The exact layout of these fields can be modified through the planning system, so most of my sites will eventually end up split into several land parcels with hedgerows and some woodland, but the key thing in all cases is the land’s “usability”. The topsoil must be finished in such a way that it is suitable for arable crop growing, whatever a future owner decides to do with it. Which partially ties in with the system of subsidies where a land must be under crop (including some woodlands) or grazed in order to make money.

However, buildings and infrastructure such as roads and railway are not subject to the same requirements – despite the fact that modern constructions are generally designed to have a forty-year life span. There are also Brownfield sites that pre-date the restoration requirements, or whose owning companies folded or sold the site on before restoration could be undertaken or completed.

The other thing to bear in mind in economic climates like present is this: where do the restoration soils come from? Unfortunately, there aren’t secret soil-breeding farms scattered across the country.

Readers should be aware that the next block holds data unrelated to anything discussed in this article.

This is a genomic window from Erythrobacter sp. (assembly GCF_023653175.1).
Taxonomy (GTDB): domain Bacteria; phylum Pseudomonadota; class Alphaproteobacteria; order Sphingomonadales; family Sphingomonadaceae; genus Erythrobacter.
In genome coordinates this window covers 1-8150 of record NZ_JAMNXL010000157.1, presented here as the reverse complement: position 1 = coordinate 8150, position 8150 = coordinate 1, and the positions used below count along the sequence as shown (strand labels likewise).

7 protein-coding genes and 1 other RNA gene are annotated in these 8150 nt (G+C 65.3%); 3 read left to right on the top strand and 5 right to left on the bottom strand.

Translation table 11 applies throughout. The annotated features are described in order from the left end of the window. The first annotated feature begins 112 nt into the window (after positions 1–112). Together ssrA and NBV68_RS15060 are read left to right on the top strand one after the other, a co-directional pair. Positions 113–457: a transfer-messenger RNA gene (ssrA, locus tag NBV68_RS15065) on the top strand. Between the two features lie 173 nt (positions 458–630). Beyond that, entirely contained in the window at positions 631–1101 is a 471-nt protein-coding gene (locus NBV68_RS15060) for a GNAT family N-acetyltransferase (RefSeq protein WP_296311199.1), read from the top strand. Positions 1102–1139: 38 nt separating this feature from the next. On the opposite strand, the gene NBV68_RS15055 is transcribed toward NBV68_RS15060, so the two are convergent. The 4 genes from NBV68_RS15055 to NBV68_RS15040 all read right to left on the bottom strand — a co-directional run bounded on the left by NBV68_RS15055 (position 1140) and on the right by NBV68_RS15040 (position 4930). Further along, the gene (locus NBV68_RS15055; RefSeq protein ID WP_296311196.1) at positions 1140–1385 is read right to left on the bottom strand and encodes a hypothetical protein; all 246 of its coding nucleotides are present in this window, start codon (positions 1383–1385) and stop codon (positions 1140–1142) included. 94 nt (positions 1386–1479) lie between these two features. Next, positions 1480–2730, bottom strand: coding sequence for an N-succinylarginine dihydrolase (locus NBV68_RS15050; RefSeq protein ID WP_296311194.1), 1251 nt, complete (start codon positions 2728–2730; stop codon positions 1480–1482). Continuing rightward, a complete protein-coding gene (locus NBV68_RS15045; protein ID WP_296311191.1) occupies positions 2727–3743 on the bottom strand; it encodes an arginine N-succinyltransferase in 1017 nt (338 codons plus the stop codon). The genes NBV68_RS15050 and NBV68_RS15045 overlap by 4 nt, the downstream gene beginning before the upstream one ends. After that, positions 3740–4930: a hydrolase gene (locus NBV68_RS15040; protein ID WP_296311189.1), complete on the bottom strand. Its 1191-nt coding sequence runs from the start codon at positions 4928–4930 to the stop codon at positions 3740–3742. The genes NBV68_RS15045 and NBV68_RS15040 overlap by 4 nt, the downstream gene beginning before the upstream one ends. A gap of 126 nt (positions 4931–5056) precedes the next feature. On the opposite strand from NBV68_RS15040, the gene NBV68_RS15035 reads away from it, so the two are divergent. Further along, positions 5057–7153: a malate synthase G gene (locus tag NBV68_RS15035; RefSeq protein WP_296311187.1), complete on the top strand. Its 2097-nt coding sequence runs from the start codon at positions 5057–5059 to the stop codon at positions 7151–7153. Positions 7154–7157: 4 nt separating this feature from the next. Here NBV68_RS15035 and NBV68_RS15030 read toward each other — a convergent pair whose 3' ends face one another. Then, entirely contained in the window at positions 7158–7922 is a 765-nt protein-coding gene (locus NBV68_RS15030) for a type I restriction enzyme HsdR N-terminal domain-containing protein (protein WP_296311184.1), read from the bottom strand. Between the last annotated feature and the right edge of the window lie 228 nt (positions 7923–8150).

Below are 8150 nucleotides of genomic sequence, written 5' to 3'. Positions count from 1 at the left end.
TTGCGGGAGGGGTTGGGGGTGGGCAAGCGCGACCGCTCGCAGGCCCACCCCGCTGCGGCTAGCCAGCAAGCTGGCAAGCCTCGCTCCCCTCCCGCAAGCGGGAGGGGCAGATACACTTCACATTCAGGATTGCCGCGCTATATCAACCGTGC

In the main, any materials needed to fill holes, provide sub-soil and the structural part of the topsoil is done by crushing the inert materials from construction and demolition sites. The nutrient factor of the topsoil is usually provided by compost or organic material from a variety of sources, such as gardens, paper and cardboard, wastewater treatment and so on.

In other words, in a slow economy there isn’t much restoration materials around. Therefore, holes aren’t filled in and Brownfield sites take longer to restore while buildings are not being built and/or replaced.

In Historic Terms

Land restoration may also refer to returning a piece of land to a previous use. This is not totally opposite to what has been described before but the mind-set historic restoration is usually a little different from that of industrial, required restoration.

What it generally means in historic terms is returning the land to a system of use or management in operation at a particular time. The easiest thing to consider here is a National Trust property, whose bricks and mortar will be restored to something resembling its most glorious. The land, too, will get the same treatment. The question is, when was a particular land parcel at its best?